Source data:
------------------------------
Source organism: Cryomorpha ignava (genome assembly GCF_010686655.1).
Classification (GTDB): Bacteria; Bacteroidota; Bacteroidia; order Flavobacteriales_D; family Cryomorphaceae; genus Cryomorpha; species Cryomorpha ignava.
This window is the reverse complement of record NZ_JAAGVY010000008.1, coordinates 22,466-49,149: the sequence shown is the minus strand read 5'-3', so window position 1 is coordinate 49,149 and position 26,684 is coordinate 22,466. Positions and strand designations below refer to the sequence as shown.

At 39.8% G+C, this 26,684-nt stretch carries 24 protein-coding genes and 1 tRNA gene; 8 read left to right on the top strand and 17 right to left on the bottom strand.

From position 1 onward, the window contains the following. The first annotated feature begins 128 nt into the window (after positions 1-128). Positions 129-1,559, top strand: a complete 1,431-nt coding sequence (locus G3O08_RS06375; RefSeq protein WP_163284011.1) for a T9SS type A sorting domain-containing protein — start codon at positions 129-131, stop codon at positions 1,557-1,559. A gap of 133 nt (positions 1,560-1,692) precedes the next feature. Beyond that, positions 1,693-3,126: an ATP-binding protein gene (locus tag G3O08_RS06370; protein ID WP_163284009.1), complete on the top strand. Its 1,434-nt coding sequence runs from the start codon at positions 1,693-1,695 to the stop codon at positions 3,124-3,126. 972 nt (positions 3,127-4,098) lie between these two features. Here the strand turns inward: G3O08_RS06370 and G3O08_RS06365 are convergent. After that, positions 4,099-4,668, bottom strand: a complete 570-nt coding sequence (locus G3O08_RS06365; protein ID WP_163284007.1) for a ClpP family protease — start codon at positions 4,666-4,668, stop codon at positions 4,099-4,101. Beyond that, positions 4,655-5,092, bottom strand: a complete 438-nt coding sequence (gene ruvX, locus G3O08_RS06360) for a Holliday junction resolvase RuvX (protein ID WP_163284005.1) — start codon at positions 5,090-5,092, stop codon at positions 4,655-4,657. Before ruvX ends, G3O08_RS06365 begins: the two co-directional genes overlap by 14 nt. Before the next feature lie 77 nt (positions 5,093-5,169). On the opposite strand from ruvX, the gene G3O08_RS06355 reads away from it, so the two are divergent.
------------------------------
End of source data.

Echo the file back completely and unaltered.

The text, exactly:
Source organism: Cryomorpha ignava (genome assembly GCF_010686655.1).
Classification (GTDB): Bacteria; Bacteroidota; Bacteroidia; order Flavobacteriales_D; family Cryomorphaceae; genus Cryomorpha; species Cryomorpha ignava.
This window is the reverse complement of record NZ_JAAGVY010000008.1, coordinates 22,466-49,149: the sequence shown is the minus strand read 5'-3', so window position 1 is coordinate 49,149 and position 26,684 is coordinate 22,466. Positions and strand designations below refer to the sequence as shown.

At 39.8% G+C, this 26,684-nt stretch carries 24 protein-coding genes and 1 tRNA gene; 8 read left to right on the top strand and 17 right to left on the bottom strand.

From position 1 onward, the window contains the following. The first annotated feature begins 128 nt into the window (after positions 1-128). Positions 129-1,559, top strand: a complete 1,431-nt coding sequence (locus G3O08_RS06375; RefSeq protein WP_163284011.1) for a T9SS type A sorting domain-containing protein — start codon at positions 129-131, stop codon at positions 1,557-1,559. A gap of 133 nt (positions 1,560-1,692) precedes the next feature. Beyond that, positions 1,693-3,126: an ATP-binding protein gene (locus tag G3O08_RS06370; protein ID WP_163284009.1), complete on the top strand. Its 1,434-nt coding sequence runs from the start codon at positions 1,693-1,695 to the stop codon at positions 3,124-3,126. 972 nt (positions 3,127-4,098) lie between these two features. Here the strand turns inward: G3O08_RS06370 and G3O08_RS06365 are convergent. After that, positions 4,099-4,668, bottom strand: a complete 570-nt coding sequence (locus G3O08_RS06365; protein ID WP_163284007.1) for a ClpP family protease — start codon at positions 4,666-4,668, stop codon at positions 4,099-4,101. Beyond that, positions 4,655-5,092, bottom strand: a complete 438-nt coding sequence (gene ruvX, locus G3O08_RS06360) for a Holliday junction resolvase RuvX (protein ID WP_163284005.1) — start codon at positions 5,090-5,092, stop codon at positions 4,655-4,657. Before ruvX ends, G3O08_RS06365 begins: the two co-directional genes overlap by 14 nt. Before the next feature lie 77 nt (positions 5,093-5,169). On the opposite strand from ruvX, the gene G3O08_RS06355 reads away from it, so the two are divergent.